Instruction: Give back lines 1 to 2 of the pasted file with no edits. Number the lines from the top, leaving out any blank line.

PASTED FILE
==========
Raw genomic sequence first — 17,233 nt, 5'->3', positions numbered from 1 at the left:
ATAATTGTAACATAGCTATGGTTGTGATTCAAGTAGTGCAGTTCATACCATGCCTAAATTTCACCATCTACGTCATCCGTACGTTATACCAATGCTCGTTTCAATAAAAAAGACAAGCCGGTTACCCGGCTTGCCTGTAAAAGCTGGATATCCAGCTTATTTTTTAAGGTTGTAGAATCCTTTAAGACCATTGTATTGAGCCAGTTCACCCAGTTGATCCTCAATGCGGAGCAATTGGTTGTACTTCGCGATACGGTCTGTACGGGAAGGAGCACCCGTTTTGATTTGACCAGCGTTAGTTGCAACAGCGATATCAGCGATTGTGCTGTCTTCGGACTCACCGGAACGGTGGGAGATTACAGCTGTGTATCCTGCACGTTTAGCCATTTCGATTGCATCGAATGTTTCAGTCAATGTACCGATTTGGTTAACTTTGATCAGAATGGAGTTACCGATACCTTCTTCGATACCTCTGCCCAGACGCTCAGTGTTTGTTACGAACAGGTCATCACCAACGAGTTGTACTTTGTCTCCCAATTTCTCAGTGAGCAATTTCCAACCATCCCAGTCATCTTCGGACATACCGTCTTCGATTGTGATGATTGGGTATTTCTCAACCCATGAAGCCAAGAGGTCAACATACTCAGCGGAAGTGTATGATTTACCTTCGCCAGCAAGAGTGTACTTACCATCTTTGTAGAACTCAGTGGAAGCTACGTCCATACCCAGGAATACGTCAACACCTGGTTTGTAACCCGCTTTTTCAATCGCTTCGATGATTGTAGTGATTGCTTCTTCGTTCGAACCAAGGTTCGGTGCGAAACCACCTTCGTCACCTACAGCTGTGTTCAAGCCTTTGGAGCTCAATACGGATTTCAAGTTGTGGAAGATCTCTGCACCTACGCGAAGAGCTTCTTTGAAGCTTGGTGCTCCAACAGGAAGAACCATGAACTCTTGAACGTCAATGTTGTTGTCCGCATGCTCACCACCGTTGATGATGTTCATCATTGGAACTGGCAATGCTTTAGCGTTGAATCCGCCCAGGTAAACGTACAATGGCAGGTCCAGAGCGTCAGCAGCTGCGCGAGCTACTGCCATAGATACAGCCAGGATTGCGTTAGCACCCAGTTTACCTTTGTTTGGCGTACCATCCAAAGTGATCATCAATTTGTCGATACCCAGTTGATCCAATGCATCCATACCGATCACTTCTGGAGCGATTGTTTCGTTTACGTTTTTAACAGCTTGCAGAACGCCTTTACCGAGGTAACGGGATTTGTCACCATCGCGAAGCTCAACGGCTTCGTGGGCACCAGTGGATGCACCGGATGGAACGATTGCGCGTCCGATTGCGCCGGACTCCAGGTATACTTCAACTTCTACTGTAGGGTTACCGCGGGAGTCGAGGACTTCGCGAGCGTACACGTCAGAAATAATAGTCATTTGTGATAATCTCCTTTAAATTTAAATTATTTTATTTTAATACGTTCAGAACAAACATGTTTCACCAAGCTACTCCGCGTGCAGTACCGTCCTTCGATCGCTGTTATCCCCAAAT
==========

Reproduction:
Raw genomic sequence first — 17,233 nt, 5'->3', positions numbered from 1 at the left:
ATAATTGTAACATAGCTATGGTTGTGATTCAAGTAGTGCAGTTCATACCATGCCTAAATTTCACCATCTACGTCATCCGTACGTTATACCAATGCTCGTTTCAATAAAAAAGACAAGCCGGTTACCCGGCTTGCCTGTAAAAGCTGGATATCCAGCTTATTTTTTAAGGTTGTAGAATCCTTTAAGACCATTGTATTGAGCCAGTTCACCCAGTTGATCCTCAATGCGGAGCAATTGGTTGTACTTCGCGATACGGTCTGTACGGGAAGGAGCACCCGTTTTGATTTGACCAGCGTTAGTTGCAACAGCGATATCAGCGATTGTGCTGTCTTCGGACTCACCGGAACGGTGGGAGATTACAGCTGTGTATCCTGCACGTTTAGCCATTTCGATTGCATCGAATGTTTCAGTCAATGTACCGATTTGGTTAACTTTGATCAGAATGGAGTTACCGATACCTTCTTCGATACCTCTGCCCAGACGCTCAGTGTTTGTTACGAACAGGTCATCACCAACGAGTTGTACTTTGTCTCCCAATTTCTCAGTGAGCAATTTCCAACCATCCCAGTCATCTTCGGACATACCGTCTTCGATTGTGATGATTGGGTATTTCTCAACCCATGAAGCCAAGAGGTCAACATACTCAGCGGAAGTGTATGATTTACCTTCGCCAGCAAGAGTGTACTTACCATCTTTGTAGAACTCAGTGGAAGCTACGTCCATACCCAGGAATACGTCAACACCTGGTTTGTAACCCGCTTTTTCAATCGCTTCGATGATTGTAGTGATTGCTTCTTCGTTCGAACCAAGGTTCGGTGCGAAACCACCTTCGTCACCTACAGCTGTGTTCAAGCCTTTGGAGCTCAATACGGATTTCAAGTTGTGGAAGATCTCTGCACCTACGCGAAGAGCTTCTTTGAAGCTTGGTGCTCCAACAGGAAGAACCATGAACTCTTGAACGTCAATGTTGTTGTCCGCATGCTCACCACCGTTGATGATGTTCATCATTGGAACTGGCAATGCTTTAGCGTTGAATCCGCCCAGGTAAACGTACAATGGCAGGTCCAGAGCGTCAGCAGCTGCGCGAGCTACTGCCATAGATACAGCCAGGATTGCGTTAGCACCCAGTTTACCTTTGTTTGGCGTACCATCCAAAGTGATCATCAATTTGTCGATACCCAGTTGATCCAATGCATCCATACCGATCACTTCTGGAGCGATTGTTTCGTTTACGTTTTTAACAGCTTGCAGAACGCCTTTACCGAGGTAACGGGATTTGTCACCATCGCGAAGCTCAACGGCTTCGTGGGCACCAGTGGATGCACCGGATGGAACGATTGCGCGTCCGATTGCGCCGGACTCCAGGTATACTTCAACTTCTACTGTAGGGTTACCGCGGGAGTCGAGGACTTCGCGAGCGTACACGTCAGAAATAATAGTCATTTGTGATAATCTCCTTTAAATTTAAATTATTTTATTTTAATACGTTCAGAACAAACATGTTTCACCAAGCTACTCCGCGTGCAGTACCGTCCTTCGATCGCTGTTATCCCCAAAT